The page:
Monday, January 31, 2011

Other Notes on The Egypt Thing

I'm watching the Al Jazeera coverage at 5:30AM PST. Several of their personnel have been arrested and their operations in Egypt have been shut down. Well, sort of. Al Jazeera English has never stopped broadcasting from the scene, and they have been running feature stories without let up. As for their Arabic service, it seems to be available intermittently to Egyptians through satellite services.

Meanwhile, tens of thousands of Egyptians are gathering in Tahrir Square in Cairo, with continuous calls for the end of the Mubarak regime and now calls for a general strike and "million man march" as soon as tomorrow.

The Egyptians are accomplishing their uprising without access to the internet, without reliable cell-phone and text messaging service, apparently without banking services (supposedly all Egyptian banks are closed), and under the watchful eye of the military.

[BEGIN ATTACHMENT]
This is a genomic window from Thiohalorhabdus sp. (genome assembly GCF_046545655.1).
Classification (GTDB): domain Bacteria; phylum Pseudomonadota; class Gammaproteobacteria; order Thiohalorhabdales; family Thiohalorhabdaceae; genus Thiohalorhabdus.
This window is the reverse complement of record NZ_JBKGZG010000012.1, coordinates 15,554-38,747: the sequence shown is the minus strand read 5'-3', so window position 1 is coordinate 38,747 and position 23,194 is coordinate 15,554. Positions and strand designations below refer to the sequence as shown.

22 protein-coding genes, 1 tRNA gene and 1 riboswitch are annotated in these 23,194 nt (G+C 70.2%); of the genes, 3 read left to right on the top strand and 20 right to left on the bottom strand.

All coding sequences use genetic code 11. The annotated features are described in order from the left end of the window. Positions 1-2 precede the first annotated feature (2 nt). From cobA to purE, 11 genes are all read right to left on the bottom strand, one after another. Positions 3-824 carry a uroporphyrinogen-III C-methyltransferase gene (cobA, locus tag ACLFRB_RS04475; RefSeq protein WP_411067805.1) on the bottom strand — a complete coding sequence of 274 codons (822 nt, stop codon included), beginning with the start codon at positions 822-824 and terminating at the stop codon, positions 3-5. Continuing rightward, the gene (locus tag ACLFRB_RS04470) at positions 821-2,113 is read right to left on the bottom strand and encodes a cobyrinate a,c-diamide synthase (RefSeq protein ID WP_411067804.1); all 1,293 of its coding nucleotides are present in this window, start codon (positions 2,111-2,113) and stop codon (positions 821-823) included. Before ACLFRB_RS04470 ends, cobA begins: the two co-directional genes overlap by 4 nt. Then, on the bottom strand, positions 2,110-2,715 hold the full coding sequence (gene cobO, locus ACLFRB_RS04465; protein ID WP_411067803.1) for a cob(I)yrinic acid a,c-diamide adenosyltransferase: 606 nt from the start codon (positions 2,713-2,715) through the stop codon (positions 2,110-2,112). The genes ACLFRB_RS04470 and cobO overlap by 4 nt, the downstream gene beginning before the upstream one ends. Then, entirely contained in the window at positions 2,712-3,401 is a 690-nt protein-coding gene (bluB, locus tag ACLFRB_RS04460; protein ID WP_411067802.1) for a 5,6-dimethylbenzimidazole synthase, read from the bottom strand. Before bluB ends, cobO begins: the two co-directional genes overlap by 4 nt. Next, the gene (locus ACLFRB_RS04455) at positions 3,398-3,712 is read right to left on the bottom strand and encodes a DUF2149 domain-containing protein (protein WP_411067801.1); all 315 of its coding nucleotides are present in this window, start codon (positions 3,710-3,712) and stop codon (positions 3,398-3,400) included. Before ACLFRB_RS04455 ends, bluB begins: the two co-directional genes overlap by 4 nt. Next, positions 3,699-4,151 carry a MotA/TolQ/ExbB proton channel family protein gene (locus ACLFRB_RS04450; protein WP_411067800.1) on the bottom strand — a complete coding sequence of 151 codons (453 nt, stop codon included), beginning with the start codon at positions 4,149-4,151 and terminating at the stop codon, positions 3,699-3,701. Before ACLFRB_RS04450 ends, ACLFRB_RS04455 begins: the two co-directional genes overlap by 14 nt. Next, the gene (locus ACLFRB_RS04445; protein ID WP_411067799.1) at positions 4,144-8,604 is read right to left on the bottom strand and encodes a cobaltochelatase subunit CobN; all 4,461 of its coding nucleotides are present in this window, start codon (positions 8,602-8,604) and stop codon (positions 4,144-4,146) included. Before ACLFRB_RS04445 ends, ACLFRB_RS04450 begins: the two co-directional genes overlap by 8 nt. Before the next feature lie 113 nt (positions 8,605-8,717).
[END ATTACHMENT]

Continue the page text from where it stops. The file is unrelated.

How can they possibly organize anything without the internet? Without their cell phones and text messaging? Without their social networking? How are they communicating without the electronic and technical props the whole world relies on?

Clearly, there can be no uprising without Twitter, without WikiLeaks, without endless blogging and opining. So... what we're seeing in Cairo isn't really happening.


Seems to me that the absence of the internet and all the other electronic/technical props the rest of us rely on for social networking is actually a blessing to the Egyptians. And they're accomplishing their uprising in the face of relentless propaganda from the captive media. How can they do it?

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